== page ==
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Central America's 'Ho Chi Minh' trails

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The arms flow to leftist guerrillas in El Salvador appears to have increased dramatically in recent months.

According to United States Ambassador Deane R. Hinton, the flow is now ''at an all-time high.''

Included are arms and ammunition, radio and other communication gear, and medical supplies.

The arms comes in over rugged mountain trails, sometimes on mule-back, from Honduras; by air drops in the remote and rugged guerrilla-infested northern reaches of the country; and aboard small boats and even canoes plying the waters of the Gulf of Fonseca and the smooth coastal waters of the Pacific.

''It is as if you had 40 or 50 Ho Chi Minh trails,'' comments one observer close to the story.

That reference to the Ho Chi Minh trail that supplied communist guerrillas in South Vietnam during the 1960s with their arms, ammunition, and equipment is not mere hyperbole, say these sources. They say it is an accurate comparison to the many routes used by communist guerrillas more than a decade ago in Vietnam.

The amount of arms and equipment flowing into El Salvador can at best be only a guess. But based on data from observations by Salvadorans on the ground and from sophisticated monitoring equipment, the flow is more than enough to supply the approximately 5,000 guerrillas operating in virtually every part of this Massachusetts-size nation.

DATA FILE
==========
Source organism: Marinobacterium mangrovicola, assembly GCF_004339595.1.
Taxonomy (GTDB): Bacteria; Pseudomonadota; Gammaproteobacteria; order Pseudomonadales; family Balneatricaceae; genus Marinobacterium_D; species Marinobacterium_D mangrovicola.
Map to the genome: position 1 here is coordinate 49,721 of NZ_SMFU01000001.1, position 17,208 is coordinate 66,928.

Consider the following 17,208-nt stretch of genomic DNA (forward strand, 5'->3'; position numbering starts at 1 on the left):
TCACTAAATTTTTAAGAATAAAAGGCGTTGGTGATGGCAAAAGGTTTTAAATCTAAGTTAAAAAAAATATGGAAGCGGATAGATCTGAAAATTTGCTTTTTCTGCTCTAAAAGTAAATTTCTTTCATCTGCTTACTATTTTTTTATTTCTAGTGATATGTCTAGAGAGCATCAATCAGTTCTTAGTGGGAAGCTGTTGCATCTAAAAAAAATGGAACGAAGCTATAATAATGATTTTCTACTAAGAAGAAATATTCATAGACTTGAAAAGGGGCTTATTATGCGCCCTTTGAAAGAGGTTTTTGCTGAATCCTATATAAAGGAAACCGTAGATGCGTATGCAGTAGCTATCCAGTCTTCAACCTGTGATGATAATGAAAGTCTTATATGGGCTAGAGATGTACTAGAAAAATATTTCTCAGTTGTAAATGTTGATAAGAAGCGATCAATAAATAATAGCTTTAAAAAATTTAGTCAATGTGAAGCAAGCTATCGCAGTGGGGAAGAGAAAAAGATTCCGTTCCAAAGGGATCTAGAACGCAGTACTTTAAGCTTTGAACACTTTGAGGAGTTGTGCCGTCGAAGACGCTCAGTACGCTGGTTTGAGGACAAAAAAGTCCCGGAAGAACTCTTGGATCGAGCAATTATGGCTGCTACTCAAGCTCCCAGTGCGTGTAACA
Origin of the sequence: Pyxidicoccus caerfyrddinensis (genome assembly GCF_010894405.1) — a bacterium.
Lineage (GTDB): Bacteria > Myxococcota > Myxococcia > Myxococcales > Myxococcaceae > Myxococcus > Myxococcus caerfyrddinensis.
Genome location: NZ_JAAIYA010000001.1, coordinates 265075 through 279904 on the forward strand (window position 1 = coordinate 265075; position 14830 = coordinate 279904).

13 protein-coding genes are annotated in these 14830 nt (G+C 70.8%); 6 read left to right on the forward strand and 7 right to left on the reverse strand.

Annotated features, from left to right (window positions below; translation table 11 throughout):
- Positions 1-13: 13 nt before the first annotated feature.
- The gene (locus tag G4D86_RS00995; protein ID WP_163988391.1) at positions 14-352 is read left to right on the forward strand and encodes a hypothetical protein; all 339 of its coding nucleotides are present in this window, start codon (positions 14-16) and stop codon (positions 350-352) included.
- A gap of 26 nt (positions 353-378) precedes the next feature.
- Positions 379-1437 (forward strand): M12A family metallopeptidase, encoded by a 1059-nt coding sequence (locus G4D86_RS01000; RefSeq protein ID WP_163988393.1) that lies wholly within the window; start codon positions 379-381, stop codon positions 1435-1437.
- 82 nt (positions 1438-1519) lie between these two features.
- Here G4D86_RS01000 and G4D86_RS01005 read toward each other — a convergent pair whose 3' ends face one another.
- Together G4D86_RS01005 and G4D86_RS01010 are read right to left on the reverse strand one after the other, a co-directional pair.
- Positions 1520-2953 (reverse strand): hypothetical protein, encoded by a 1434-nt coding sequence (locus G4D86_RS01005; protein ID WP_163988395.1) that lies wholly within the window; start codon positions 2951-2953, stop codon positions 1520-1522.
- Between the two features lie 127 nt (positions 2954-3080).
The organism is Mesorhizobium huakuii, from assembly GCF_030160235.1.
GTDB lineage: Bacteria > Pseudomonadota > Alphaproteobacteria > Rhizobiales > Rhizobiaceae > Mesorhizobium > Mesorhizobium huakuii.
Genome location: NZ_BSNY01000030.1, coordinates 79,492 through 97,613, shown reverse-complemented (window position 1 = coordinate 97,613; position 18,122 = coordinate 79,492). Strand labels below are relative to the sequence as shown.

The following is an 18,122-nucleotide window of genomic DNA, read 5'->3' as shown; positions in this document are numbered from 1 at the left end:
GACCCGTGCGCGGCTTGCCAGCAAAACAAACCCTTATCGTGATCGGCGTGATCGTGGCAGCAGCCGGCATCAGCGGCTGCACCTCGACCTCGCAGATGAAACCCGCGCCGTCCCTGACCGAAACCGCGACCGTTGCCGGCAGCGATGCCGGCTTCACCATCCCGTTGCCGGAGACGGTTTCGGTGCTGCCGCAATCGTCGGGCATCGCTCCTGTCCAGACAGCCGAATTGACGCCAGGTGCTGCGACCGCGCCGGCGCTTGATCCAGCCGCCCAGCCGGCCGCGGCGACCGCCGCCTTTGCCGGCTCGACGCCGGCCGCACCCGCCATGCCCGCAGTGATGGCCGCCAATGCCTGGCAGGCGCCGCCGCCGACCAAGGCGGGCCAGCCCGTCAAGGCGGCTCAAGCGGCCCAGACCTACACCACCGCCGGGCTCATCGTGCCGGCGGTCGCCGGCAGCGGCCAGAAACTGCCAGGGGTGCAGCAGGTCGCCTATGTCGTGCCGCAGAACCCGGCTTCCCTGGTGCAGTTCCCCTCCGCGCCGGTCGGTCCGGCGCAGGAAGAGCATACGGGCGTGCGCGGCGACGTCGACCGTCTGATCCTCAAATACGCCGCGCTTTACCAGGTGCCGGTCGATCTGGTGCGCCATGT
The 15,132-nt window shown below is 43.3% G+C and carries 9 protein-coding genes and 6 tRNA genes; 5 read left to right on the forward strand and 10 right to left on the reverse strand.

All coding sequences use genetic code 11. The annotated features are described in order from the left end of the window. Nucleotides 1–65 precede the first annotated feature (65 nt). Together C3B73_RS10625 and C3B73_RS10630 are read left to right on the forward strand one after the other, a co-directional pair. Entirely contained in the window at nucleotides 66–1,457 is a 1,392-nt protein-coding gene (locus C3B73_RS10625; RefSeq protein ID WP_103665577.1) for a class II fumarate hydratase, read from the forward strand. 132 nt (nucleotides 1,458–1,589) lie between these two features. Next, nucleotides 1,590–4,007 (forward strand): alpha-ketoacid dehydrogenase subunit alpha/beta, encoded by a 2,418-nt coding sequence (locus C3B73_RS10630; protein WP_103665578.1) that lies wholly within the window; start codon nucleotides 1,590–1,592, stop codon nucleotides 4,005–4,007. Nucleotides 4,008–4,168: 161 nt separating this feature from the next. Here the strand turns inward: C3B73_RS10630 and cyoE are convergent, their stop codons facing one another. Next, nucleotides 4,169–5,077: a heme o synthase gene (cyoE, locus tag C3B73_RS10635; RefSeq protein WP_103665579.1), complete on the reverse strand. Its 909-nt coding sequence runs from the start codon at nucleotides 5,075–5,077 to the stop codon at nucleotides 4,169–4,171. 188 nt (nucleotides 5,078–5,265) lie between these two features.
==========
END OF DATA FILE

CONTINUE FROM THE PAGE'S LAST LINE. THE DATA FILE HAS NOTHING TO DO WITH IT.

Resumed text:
Observers here, echoing the Reagan administration's statements on the subject , say that Nicaragua serves as the staging area for much of the flow. But these sources are more concerned with the flow itself and its routes, than with the actual origin of the equipment. Some of the flow is stopped by Salvadoran Army and security forces. But it is thought that the vast majority is slipping through.

Nicaraguan officials, it should be noted, deny they are supplying arms to Salvadoran guerrillas.

Among materiel captured entering the country and picked up after encounters with the guerrillas is a good deal of quite sophisticated radio and other communications equipment.

There are also vast quantities of arms and ammunition. The arms include small sidearms, rifles, machine guns, antiaircraft guns, rocket-propelled grenades, M- 79 grenade launchers, and antitank weapons. The latter, together with the rocket-propelled grenades, have a capability of knocking out tanks with their tremendous penetrating power.


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